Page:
Hospitals are selling off their lucrative pharmacy operations to pharmamaceutical companies as the government pressures them to adopt zero commission policies on drug sales.
Sales of drugs account for as much as 45% of hospital revenue, but the Chinese government is forcing hospitals to separate their pharmacy units and stop profiteering from them. This week Zheng Yang in China Economic Net reports that Kangmei Pharmaceutical has bought up more than 80 hospital pharmacy trusteeships in areas such as Liaoning and Guangdong. Kangmei has signed contracts to operate the pharmacies for periods of up to 20 years, and will be responsible for the supply of all pharmaceuticals within the hospitals. The deal looks to be very lucrative for Kangmei, with revenue from just nine hospital pharmacies reported to be 1.3 billion yuan in 2013. Kangmei says it expects to make about half a billion yuan per year from each hospital, up from about 100 million yuan that it currently makes in drug sales on average to each hospital. In addition to this added revenue, the company hopes to profit from supply chain efficiencies and also from the pricing power its monopoly will bring. The report quotes Liao Xinbo, deputy director of the Health Department of Guangdong Province, as saying that the importance of the pharmacy to a hospital is diminishing as policy measures like "zero price difference of medicine" are introduced as part of China's health reforms. Pharmacies will soon become a 'cost' rather than a profit centre for hospitals, he predicts. Hospital pharmacies currently account for 80% of China's pharmaceutical market with a value exceeding 1 trillion yuan.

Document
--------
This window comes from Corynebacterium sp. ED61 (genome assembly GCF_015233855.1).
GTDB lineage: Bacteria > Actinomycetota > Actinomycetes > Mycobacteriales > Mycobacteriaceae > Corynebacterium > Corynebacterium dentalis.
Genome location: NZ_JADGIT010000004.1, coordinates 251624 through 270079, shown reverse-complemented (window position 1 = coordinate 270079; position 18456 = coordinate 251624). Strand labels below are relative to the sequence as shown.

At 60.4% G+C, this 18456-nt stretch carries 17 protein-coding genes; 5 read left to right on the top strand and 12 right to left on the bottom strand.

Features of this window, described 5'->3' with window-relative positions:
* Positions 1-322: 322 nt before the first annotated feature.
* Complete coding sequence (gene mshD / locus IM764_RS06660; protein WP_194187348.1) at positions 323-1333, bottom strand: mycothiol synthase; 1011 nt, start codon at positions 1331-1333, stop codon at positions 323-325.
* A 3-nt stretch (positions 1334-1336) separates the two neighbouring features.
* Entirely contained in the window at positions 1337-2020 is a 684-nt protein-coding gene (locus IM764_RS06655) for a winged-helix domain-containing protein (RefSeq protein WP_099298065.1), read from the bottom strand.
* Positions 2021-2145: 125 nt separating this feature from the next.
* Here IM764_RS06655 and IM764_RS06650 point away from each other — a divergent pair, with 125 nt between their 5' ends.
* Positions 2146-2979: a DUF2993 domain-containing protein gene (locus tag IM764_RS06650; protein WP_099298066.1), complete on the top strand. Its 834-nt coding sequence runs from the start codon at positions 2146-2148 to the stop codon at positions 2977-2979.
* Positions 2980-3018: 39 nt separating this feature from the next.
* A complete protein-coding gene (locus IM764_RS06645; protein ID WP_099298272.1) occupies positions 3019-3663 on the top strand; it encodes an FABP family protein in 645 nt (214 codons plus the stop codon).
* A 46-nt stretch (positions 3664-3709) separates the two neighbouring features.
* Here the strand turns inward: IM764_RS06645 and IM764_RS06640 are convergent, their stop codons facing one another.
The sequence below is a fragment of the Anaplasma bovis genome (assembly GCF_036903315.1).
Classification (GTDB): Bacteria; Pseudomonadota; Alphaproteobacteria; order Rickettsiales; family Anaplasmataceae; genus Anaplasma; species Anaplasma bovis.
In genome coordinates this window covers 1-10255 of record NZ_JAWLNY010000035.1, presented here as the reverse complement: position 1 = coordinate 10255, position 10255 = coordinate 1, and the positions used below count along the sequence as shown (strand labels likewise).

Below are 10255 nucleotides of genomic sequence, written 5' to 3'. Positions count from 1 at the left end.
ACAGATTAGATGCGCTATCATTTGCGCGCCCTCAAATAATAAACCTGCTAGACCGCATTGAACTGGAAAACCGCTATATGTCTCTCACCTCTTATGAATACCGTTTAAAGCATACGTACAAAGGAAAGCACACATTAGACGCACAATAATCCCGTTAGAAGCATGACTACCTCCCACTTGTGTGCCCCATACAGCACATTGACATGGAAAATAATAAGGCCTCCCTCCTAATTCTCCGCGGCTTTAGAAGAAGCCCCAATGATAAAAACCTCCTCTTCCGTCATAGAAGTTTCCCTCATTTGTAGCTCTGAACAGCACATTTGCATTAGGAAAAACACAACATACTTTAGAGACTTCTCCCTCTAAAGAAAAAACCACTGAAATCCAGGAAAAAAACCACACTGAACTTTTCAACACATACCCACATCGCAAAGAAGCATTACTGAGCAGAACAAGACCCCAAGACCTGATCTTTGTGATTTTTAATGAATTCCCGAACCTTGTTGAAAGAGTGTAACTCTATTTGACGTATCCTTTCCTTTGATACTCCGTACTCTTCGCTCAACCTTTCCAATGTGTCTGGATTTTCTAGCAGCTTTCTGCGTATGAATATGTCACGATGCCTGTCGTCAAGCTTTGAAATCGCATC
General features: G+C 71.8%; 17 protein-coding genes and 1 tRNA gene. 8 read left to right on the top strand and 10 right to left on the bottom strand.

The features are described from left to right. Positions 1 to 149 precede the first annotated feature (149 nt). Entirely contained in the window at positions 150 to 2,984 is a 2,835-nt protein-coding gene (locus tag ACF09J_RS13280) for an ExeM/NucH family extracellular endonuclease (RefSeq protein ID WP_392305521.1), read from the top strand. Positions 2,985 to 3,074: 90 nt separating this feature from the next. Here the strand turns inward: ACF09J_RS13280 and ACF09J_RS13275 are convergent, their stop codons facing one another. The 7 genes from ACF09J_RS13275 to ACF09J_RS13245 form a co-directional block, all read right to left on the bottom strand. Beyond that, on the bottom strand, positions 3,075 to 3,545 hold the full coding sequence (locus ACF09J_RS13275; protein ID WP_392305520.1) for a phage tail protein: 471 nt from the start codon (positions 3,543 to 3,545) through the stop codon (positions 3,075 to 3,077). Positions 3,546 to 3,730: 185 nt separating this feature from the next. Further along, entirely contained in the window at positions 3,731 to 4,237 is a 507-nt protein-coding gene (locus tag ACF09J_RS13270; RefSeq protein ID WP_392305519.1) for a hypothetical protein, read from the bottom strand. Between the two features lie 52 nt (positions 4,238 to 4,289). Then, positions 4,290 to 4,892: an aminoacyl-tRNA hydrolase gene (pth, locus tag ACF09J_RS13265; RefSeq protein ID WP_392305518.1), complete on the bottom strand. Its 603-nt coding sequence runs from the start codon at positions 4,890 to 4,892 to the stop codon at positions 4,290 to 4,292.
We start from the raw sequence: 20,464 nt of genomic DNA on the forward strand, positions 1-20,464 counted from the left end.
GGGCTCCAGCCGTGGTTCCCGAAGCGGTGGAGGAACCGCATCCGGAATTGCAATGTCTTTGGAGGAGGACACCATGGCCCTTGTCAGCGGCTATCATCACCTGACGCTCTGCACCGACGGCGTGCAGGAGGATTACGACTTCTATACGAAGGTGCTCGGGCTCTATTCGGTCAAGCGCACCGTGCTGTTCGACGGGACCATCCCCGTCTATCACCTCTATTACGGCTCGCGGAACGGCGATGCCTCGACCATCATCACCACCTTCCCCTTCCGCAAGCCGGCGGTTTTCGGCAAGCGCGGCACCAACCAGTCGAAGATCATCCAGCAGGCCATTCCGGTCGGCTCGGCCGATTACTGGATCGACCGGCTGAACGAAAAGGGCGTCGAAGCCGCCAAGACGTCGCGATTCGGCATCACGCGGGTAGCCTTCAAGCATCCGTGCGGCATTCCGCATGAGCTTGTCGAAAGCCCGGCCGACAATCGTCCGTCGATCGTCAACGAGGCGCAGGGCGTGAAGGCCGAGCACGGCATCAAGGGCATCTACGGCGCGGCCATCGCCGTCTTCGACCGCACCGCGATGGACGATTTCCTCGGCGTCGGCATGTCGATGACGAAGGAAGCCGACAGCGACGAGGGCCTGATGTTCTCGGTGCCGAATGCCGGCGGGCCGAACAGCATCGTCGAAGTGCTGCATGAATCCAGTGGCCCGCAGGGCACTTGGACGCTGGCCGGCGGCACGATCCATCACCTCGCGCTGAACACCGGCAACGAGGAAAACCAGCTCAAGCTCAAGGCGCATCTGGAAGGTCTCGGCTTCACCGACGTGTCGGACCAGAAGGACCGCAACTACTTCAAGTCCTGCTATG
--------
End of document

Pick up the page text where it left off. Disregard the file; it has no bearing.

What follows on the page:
Analysts say hospitals may enter profit sharing agreements with pharmacy owners, thus defeating the Chinese government's health reform goal of removing hospital profit incentives from prescribing of drugs.